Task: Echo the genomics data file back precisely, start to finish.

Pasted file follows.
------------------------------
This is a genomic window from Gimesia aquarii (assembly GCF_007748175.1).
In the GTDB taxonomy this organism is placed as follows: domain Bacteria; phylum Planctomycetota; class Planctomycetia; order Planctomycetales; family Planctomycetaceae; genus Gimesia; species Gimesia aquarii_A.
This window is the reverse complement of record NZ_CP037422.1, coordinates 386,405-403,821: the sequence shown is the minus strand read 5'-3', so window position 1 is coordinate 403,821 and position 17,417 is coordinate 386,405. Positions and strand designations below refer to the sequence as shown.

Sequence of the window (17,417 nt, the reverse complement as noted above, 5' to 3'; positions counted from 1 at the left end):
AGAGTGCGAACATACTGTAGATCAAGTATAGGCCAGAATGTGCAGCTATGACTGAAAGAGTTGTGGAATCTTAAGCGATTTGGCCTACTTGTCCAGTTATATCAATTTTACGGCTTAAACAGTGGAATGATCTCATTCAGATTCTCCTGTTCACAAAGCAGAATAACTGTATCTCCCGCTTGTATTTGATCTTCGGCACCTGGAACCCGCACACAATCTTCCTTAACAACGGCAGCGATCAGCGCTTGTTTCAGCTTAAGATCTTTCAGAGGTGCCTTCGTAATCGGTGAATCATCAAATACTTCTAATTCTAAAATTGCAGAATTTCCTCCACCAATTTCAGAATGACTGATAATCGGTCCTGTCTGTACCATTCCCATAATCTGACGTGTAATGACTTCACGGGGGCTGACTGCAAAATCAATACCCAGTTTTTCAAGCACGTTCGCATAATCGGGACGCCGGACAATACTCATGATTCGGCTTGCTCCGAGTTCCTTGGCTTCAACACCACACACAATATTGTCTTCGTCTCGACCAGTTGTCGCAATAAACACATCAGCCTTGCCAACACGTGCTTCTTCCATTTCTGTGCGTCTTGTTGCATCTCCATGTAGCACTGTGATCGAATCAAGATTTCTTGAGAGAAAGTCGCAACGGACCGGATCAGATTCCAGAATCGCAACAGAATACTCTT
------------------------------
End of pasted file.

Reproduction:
This is a genomic window from Gimesia aquarii (assembly GCF_007748175.1).
In the GTDB taxonomy this organism is placed as follows: domain Bacteria; phylum Planctomycetota; class Planctomycetia; order Planctomycetales; family Planctomycetaceae; genus Gimesia; species Gimesia aquarii_A.
This window is the reverse complement of record NZ_CP037422.1, coordinates 386,405-403,821: the sequence shown is the minus strand read 5'-3', so window position 1 is coordinate 403,821 and position 17,417 is coordinate 386,405. Positions and strand designations below refer to the sequence as shown.

Sequence of the window (17,417 nt, the reverse complement as noted above, 5' to 3'; positions counted from 1 at the left end):
AGAGTGCGAACATACTGTAGATCAAGTATAGGCCAGAATGTGCAGCTATGACTGAAAGAGTTGTGGAATCTTAAGCGATTTGGCCTACTTGTCCAGTTATATCAATTTTACGGCTTAAACAGTGGAATGATCTCATTCAGATTCTCCTGTTCACAAAGCAGAATAACTGTATCTCCCGCTTGTATTTGATCTTCGGCACCTGGAACCCGCACACAATCTTCCTTAACAACGGCAGCGATCAGCGCTTGTTTCAGCTTAAGATCTTTCAGAGGTGCCTTCGTAATCGGTGAATCATCAAATACTTCTAATTCTAAAATTGCAGAATTTCCTCCACCAATTTCAGAATGACTGATAATCGGTCCTGTCTGTACCATTCCCATAATCTGACGTGTAATGACTTCACGGGGGCTGACTGCAAAATCAATACCCAGTTTTTCAAGCACGTTCGCATAATCGGGACGCCGGACAATACTCATGATTCGGCTTGCTCCGAGTTCCTTGGCTTCAACACCACACACAATATTGTCTTCGTCTCGACCAGTTGTCGCAATAAACACATCAGCCTTGCCAACACGTGCTTCTTCCATTTCTGTGCGTCTTGTTGCATCTCCATGTAGCACTGTGATCGAATCAAGATTTCTTGAGAGAAAGTCGCAACGGACCGGATCAGATTCCAGAATCGCAACAGAATACTCTT